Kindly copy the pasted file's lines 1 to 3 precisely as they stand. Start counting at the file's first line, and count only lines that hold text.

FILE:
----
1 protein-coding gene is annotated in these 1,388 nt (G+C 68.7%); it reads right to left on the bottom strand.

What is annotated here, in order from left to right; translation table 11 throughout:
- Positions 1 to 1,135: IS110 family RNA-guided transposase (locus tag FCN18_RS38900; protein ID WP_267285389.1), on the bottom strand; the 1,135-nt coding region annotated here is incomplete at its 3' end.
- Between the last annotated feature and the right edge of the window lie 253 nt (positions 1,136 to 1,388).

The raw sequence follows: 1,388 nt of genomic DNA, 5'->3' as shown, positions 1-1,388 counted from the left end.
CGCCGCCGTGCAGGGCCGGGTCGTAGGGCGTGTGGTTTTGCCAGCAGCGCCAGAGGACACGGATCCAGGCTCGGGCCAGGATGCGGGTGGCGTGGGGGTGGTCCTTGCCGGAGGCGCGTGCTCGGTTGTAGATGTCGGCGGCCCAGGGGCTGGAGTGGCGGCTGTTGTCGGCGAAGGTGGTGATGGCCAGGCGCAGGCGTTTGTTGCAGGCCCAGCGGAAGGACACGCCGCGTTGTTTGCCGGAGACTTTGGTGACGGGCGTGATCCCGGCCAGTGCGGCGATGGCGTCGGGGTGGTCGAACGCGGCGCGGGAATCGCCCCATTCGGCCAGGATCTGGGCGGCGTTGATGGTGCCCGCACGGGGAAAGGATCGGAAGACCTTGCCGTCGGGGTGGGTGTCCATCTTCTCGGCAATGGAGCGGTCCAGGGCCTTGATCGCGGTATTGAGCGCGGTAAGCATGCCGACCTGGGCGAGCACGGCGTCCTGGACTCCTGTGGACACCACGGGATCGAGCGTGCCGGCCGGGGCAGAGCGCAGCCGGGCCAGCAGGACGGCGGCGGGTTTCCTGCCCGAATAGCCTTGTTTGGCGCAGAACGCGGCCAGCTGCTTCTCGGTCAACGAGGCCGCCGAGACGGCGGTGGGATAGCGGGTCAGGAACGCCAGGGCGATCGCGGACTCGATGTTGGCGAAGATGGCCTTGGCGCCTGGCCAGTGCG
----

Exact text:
1 protein-coding gene is annotated in these 1,388 nt (G+C 68.7%); it reads right to left on the bottom strand.

What is annotated here, in order from left to right; translation table 11 throughout:
- Positions 1 to 1,135: IS110 family RNA-guided transposase (locus tag FCN18_RS38900; protein ID WP_267285389.1), on the bottom strand; the 1,135-nt coding region annotated here is incomplete at its 3' end.